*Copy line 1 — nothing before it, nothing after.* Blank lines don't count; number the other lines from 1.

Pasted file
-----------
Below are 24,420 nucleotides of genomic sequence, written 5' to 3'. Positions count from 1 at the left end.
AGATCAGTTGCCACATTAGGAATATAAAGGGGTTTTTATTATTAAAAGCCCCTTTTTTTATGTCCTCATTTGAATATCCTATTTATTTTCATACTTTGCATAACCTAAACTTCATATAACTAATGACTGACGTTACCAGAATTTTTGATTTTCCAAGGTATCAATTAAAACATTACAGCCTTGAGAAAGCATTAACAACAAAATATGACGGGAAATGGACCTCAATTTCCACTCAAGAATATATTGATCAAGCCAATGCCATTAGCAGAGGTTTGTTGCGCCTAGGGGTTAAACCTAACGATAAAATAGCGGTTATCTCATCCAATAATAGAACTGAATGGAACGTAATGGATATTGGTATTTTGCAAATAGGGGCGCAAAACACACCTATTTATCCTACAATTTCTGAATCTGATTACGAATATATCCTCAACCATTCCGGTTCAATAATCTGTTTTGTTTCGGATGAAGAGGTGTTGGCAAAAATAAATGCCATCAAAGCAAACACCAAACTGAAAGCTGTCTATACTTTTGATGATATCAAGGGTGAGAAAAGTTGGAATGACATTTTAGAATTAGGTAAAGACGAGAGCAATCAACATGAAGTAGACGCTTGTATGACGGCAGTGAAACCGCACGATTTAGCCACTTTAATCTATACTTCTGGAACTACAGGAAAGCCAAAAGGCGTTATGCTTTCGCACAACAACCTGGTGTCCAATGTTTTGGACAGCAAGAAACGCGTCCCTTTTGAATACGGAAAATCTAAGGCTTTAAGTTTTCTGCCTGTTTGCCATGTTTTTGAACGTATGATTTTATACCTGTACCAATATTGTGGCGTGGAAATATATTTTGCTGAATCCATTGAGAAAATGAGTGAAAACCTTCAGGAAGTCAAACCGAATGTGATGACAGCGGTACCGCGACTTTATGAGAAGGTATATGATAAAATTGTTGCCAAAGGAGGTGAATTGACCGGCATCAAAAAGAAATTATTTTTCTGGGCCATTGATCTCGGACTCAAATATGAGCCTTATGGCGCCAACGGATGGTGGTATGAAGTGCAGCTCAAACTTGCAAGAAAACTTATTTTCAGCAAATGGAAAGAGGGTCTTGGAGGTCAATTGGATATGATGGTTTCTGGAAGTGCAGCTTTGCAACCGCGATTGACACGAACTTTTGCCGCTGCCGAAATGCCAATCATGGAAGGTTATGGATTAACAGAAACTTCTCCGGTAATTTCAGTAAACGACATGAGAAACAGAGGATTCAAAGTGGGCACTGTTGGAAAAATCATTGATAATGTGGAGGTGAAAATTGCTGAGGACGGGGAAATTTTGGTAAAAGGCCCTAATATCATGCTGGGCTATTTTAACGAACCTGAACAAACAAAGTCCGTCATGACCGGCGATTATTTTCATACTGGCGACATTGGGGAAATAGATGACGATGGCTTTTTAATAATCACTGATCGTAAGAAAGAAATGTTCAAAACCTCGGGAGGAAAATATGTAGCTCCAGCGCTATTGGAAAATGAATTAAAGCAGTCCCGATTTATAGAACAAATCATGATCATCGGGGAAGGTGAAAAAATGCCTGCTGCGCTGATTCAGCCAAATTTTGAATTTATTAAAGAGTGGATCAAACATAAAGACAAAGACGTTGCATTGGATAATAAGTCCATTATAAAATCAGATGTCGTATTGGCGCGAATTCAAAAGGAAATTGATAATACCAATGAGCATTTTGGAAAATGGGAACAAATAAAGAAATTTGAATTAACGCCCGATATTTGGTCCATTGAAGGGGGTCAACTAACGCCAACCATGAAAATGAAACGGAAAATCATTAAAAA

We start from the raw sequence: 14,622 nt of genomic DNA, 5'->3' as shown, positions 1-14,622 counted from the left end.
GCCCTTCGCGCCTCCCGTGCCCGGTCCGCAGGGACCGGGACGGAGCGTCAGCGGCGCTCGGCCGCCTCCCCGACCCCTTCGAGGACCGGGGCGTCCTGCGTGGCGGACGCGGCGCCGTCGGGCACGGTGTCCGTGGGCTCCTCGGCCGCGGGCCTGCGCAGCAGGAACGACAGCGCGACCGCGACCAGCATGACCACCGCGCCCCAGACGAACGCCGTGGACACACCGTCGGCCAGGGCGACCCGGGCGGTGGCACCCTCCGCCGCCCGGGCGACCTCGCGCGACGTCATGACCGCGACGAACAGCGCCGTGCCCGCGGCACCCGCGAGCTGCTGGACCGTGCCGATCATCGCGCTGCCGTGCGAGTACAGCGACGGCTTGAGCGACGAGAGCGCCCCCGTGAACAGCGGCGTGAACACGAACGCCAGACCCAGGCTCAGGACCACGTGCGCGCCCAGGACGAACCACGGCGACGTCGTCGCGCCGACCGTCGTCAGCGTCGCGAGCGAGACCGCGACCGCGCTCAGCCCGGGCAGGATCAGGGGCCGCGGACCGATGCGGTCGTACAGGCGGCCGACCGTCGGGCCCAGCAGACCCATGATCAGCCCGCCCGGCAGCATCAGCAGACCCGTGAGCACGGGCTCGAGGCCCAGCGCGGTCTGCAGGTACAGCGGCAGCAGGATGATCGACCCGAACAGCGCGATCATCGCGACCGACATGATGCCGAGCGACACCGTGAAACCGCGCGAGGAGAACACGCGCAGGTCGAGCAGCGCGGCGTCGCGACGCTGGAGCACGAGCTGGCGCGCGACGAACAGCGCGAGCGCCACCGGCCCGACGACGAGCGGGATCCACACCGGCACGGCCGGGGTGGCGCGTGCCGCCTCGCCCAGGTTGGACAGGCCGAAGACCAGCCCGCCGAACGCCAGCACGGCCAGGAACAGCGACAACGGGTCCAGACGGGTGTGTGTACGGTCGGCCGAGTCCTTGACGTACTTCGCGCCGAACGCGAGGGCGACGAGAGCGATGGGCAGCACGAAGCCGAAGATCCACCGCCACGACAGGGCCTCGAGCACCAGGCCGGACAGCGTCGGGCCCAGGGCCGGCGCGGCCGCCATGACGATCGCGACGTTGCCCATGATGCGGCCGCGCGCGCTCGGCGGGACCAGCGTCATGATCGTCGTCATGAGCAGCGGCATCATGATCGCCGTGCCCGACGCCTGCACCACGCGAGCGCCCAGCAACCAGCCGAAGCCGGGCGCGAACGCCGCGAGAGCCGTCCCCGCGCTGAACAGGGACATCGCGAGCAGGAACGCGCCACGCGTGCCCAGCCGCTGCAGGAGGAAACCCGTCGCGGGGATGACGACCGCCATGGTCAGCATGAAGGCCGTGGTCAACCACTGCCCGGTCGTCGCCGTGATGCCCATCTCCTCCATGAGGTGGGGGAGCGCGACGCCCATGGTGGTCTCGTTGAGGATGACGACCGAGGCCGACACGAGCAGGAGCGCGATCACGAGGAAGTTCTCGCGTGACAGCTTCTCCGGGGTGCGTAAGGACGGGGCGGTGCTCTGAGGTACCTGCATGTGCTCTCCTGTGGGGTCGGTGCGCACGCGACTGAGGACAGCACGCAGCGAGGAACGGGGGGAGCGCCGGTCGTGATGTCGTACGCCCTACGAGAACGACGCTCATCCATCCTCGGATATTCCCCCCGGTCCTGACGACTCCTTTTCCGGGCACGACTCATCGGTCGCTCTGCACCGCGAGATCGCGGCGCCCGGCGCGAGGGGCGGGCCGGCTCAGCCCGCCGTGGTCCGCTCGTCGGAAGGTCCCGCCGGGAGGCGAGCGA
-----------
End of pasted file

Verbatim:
Below are 24,420 nucleotides of genomic sequence, written 5' to 3'. Positions count from 1 at the left end.